Self Portrait in Black and White | Sontag / by Daniel Oppenheimer

Over at Tablet Magazine I review Thomas Chatterton Williams’s new book, Self Portrait in Black and White. It’s a lovely book, and one of the rare works, I think, that slices the cake of race in a fresh way. I write.

Losing My Cool was a provocative book, much blunter about the toxicity of certain aspects of contemporary young black masculinity than one typically gets from young black writers, but it left in place the conventional premise that being a proud, self-identified black person was the obvious goal for someone like Williams. Self-Portrait rejects the premise. It argues, in a way that could be banal but in fact is fascinating, that the whole project of defining people as black and white (and brown and red and yellow) is bankrupt, and that the extraordinary work that black people have done digging themselves out from under the mountain of slavery, segregation, and discrimination has opened up a small but slowly widening escape route to other kinds of existences. And they should take it.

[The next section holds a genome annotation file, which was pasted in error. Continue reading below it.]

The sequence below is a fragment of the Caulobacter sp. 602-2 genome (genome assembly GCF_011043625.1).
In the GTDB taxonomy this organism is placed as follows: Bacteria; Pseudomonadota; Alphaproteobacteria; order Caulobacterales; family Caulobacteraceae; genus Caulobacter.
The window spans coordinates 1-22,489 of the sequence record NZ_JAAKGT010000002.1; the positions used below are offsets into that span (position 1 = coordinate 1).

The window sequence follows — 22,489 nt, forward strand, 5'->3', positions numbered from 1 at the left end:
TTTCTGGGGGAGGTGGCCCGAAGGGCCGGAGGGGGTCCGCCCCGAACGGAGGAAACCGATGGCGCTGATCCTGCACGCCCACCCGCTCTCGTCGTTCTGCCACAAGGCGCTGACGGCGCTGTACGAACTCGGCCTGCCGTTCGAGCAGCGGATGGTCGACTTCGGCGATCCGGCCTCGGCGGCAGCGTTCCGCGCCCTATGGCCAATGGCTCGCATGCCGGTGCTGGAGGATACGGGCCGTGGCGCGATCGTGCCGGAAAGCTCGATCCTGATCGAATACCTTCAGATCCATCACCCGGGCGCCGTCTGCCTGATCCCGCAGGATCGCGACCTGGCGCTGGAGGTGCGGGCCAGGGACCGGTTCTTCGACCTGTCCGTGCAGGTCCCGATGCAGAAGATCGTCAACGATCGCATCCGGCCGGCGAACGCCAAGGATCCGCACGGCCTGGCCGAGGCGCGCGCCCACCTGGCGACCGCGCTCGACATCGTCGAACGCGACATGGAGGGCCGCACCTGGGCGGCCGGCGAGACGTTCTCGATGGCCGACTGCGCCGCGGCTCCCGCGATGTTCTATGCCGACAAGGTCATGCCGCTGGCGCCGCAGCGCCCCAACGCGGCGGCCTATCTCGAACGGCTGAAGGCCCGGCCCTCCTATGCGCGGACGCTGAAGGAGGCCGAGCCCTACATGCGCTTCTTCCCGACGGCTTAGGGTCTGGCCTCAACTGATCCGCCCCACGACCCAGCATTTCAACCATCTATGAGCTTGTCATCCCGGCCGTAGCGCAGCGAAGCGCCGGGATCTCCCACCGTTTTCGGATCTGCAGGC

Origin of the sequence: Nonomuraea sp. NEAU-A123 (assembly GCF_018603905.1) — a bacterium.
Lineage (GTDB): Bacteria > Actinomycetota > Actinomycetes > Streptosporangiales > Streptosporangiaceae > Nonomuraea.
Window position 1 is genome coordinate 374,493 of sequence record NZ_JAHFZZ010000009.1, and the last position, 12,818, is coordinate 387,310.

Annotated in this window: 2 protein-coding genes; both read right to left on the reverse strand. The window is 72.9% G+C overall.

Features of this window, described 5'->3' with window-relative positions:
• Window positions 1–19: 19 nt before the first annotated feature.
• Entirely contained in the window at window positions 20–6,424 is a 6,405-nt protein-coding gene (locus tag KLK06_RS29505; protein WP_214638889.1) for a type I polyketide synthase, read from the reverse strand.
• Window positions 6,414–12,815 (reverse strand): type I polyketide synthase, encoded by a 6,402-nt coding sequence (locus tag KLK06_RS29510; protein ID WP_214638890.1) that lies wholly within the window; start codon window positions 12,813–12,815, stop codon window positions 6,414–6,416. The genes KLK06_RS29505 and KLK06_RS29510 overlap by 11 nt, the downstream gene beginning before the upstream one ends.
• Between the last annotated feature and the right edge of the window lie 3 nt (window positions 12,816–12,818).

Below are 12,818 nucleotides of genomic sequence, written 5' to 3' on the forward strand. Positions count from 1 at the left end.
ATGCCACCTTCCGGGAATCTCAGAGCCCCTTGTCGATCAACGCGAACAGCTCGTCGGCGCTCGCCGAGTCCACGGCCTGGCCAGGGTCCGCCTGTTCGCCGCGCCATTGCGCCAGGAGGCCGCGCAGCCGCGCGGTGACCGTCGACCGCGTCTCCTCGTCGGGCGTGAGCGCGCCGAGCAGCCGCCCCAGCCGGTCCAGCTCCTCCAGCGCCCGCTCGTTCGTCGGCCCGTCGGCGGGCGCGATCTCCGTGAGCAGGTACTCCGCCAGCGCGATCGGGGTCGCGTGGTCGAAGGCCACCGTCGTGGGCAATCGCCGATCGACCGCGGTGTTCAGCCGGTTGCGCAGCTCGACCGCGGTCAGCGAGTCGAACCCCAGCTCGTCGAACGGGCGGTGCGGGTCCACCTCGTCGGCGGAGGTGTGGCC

Over at Kirkus Reviews I interview Benjamin Moser, the author of a new biography of Susan Sontag. I liked that book a lot too, and enjoyed talking to Moser. I particularly enjoyed this story, which is basically every nonfiction writer’s fantasy.

On February 25, 2012, Benjamin Moser got an email with the subject heading: REALLY BIG QUESTION. He opened it, and it was indeed a really big question. Susan Sontag’s son, along with her agent and publisher, wanted to know if Moser was interested in writing the authorized biography of the legendary intellectual, who died of leukemia in 2004.